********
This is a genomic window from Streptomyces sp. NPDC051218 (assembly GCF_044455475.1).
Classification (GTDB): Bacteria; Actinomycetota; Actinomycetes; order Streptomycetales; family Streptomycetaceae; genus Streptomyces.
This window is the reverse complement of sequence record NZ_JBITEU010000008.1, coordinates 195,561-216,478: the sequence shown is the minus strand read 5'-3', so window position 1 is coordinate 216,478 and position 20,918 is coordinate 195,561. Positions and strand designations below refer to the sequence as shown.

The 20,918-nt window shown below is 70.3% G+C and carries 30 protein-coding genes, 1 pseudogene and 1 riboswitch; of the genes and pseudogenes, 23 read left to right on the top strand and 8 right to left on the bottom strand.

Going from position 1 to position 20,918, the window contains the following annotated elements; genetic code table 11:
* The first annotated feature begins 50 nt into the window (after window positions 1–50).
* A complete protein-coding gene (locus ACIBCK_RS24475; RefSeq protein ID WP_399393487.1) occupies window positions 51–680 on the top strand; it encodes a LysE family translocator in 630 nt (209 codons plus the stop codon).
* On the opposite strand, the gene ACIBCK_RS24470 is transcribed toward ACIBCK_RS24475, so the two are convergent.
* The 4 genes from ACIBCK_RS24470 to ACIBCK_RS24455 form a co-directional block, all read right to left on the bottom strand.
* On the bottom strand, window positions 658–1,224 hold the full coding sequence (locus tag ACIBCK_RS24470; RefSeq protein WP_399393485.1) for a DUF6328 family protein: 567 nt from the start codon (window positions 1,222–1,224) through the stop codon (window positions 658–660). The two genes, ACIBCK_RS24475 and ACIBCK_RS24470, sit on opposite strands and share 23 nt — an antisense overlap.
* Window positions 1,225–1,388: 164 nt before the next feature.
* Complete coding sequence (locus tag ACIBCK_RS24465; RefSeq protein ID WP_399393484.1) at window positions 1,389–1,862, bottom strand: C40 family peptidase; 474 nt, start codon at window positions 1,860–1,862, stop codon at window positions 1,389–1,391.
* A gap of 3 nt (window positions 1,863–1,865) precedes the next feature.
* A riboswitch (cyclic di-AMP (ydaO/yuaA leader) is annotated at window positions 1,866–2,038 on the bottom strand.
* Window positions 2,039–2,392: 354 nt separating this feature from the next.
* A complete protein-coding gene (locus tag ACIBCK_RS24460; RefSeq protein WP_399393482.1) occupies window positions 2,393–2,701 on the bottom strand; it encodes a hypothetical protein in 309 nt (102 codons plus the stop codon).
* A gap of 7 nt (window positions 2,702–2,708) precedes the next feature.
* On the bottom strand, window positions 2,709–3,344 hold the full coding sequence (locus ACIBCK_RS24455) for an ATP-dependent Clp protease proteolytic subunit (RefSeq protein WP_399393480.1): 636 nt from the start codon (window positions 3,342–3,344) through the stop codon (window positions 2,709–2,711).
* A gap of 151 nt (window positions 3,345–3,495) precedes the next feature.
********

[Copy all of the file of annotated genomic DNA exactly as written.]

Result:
This is a genomic window from Streptomyces sp. NPDC051218 (assembly GCF_044455475.1).
Classification (GTDB): Bacteria; Actinomycetota; Actinomycetes; order Streptomycetales; family Streptomycetaceae; genus Streptomyces.
This window is the reverse complement of sequence record NZ_JBITEU010000008.1, coordinates 195,561-216,478: the sequence shown is the minus strand read 5'-3', so window position 1 is coordinate 216,478 and position 20,918 is coordinate 195,561. Positions and strand designations below refer to the sequence as shown.

The 20,918-nt window shown below is 70.3% G+C and carries 30 protein-coding genes, 1 pseudogene and 1 riboswitch; of the genes and pseudogenes, 23 read left to right on the top strand and 8 right to left on the bottom strand.

Going from position 1 to position 20,918, the window contains the following annotated elements; genetic code table 11:
* The first annotated feature begins 50 nt into the window (after window positions 1–50).
* A complete protein-coding gene (locus ACIBCK_RS24475; RefSeq protein ID WP_399393487.1) occupies window positions 51–680 on the top strand; it encodes a LysE family translocator in 630 nt (209 codons plus the stop codon).
* On the opposite strand, the gene ACIBCK_RS24470 is transcribed toward ACIBCK_RS24475, so the two are convergent.
* The 4 genes from ACIBCK_RS24470 to ACIBCK_RS24455 form a co-directional block, all read right to left on the bottom strand.
* On the bottom strand, window positions 658–1,224 hold the full coding sequence (locus tag ACIBCK_RS24470; RefSeq protein WP_399393485.1) for a DUF6328 family protein: 567 nt from the start codon (window positions 1,222–1,224) through the stop codon (window positions 658–660). The two genes, ACIBCK_RS24475 and ACIBCK_RS24470, sit on opposite strands and share 23 nt — an antisense overlap.
* Window positions 1,225–1,388: 164 nt before the next feature.
* Complete coding sequence (locus tag ACIBCK_RS24465; RefSeq protein ID WP_399393484.1) at window positions 1,389–1,862, bottom strand: C40 family peptidase; 474 nt, start codon at window positions 1,860–1,862, stop codon at window positions 1,389–1,391.
* A gap of 3 nt (window positions 1,863–1,865) precedes the next feature.
* A riboswitch (cyclic di-AMP (ydaO/yuaA leader) is annotated at window positions 1,866–2,038 on the bottom strand.
* Window positions 2,039–2,392: 354 nt separating this feature from the next.
* A complete protein-coding gene (locus tag ACIBCK_RS24460; RefSeq protein WP_399393482.1) occupies window positions 2,393–2,701 on the bottom strand; it encodes a hypothetical protein in 309 nt (102 codons plus the stop codon).
* A gap of 7 nt (window positions 2,702–2,708) precedes the next feature.
* On the bottom strand, window positions 2,709–3,344 hold the full coding sequence (locus ACIBCK_RS24455) for an ATP-dependent Clp protease proteolytic subunit (RefSeq protein WP_399393480.1): 636 nt from the start codon (window positions 3,342–3,344) through the stop codon (window positions 2,709–2,711).
* A gap of 151 nt (window positions 3,345–3,495) precedes the next feature.